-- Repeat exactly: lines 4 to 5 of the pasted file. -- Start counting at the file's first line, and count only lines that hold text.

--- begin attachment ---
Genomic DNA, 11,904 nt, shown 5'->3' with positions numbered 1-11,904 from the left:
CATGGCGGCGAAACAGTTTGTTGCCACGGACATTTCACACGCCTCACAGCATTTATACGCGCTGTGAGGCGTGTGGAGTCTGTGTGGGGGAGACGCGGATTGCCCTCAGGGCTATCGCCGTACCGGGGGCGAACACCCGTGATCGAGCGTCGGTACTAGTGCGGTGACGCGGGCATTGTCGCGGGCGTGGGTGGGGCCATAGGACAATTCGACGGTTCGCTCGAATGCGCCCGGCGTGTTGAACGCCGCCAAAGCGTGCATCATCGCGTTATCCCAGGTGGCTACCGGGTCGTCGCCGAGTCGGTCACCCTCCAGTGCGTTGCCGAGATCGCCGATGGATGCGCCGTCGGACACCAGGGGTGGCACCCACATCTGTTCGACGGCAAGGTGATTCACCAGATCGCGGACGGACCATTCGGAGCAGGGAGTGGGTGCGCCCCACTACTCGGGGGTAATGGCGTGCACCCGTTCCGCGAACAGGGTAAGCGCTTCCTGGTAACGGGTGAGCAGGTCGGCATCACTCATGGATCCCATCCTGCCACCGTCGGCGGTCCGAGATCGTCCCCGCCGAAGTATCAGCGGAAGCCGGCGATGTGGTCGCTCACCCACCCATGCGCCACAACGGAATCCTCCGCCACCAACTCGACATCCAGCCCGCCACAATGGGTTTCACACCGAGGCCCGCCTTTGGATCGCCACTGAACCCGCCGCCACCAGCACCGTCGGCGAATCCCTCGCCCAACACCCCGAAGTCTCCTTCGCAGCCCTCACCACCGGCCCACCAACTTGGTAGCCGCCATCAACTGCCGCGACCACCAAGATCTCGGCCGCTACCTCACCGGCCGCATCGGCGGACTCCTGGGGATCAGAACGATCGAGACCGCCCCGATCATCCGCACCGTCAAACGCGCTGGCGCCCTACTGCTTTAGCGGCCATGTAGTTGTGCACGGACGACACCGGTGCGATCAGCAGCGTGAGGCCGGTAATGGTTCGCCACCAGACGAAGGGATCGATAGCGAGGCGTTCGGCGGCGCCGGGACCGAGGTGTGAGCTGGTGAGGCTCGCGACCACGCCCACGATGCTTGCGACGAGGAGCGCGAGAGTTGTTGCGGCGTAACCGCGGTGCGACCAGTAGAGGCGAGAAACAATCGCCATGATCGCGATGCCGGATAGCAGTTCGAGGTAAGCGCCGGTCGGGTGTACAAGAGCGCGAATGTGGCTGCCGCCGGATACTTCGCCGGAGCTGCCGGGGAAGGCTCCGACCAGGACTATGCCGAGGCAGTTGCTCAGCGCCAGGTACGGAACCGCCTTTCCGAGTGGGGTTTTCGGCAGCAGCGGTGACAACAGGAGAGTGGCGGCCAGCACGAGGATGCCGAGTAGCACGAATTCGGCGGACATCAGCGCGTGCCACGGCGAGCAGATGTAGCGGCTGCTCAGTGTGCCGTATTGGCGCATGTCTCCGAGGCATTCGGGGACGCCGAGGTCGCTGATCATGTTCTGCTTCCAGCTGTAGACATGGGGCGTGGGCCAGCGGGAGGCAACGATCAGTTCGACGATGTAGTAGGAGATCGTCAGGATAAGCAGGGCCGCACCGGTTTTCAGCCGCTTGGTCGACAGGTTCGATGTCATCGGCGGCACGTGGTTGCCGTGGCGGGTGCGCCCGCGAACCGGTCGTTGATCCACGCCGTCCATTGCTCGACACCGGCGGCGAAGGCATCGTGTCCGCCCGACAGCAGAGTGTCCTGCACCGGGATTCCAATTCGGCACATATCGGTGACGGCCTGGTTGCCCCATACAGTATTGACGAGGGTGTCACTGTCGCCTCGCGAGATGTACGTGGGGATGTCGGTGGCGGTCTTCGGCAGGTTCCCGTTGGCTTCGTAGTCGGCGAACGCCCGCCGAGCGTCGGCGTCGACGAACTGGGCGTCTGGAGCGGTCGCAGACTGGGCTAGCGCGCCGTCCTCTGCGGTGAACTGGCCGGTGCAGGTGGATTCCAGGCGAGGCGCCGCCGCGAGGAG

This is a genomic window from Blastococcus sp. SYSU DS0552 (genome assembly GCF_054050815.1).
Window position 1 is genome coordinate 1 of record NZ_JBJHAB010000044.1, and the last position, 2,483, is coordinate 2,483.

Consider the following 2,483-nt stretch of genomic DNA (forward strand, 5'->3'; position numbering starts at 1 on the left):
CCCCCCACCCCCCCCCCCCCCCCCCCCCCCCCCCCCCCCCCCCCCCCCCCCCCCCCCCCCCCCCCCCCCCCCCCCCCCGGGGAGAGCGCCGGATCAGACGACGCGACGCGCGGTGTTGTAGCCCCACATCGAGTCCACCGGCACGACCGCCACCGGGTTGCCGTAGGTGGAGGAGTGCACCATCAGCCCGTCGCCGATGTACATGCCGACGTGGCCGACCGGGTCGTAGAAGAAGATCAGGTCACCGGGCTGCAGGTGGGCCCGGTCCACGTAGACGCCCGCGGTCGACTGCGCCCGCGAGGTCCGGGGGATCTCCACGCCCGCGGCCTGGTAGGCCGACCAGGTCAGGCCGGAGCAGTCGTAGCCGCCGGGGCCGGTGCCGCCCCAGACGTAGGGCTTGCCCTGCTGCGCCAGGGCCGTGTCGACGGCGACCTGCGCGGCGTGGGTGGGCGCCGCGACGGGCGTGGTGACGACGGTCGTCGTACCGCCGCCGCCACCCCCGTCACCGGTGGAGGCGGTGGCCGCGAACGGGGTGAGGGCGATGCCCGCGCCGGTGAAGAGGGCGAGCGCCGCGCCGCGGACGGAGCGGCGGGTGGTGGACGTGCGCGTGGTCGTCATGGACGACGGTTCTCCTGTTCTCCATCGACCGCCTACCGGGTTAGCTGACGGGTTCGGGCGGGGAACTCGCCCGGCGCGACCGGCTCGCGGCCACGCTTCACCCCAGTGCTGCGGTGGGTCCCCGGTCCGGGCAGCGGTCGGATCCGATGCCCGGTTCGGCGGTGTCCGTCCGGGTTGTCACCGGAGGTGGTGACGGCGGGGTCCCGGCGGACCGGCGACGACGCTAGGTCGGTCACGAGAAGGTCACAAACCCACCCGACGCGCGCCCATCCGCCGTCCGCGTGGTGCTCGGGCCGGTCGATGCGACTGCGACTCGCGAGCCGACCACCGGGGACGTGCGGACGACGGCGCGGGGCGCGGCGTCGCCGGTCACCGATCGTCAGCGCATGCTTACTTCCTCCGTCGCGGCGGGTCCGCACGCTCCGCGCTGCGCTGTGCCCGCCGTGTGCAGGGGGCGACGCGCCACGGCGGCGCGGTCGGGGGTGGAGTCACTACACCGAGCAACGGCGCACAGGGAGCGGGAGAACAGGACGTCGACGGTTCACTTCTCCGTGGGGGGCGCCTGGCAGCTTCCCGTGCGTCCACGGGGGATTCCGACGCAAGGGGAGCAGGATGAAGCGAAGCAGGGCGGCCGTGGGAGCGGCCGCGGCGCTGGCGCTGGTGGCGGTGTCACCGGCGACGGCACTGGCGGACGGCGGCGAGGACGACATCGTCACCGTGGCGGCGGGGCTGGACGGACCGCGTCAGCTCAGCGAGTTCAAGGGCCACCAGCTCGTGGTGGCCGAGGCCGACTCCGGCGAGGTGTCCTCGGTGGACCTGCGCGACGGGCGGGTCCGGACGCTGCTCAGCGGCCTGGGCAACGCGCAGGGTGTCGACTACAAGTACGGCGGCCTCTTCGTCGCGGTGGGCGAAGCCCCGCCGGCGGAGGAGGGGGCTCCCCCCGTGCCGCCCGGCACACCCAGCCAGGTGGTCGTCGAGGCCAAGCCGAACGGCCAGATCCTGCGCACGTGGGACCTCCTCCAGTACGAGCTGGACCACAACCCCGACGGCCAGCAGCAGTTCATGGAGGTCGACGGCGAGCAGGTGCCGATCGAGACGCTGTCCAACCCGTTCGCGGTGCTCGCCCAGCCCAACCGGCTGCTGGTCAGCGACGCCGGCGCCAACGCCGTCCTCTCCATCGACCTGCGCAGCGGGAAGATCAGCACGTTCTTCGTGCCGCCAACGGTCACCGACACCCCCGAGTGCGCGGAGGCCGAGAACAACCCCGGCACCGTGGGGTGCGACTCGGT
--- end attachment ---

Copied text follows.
Window position 1 is genome coordinate 1 of record NZ_JBJHAB010000044.1, and the last position, 2,483, is coordinate 2,483.

Consider the following 2,483-nt stretch of genomic DNA (forward strand, 5'->3'; position numbering starts at 1 on the left):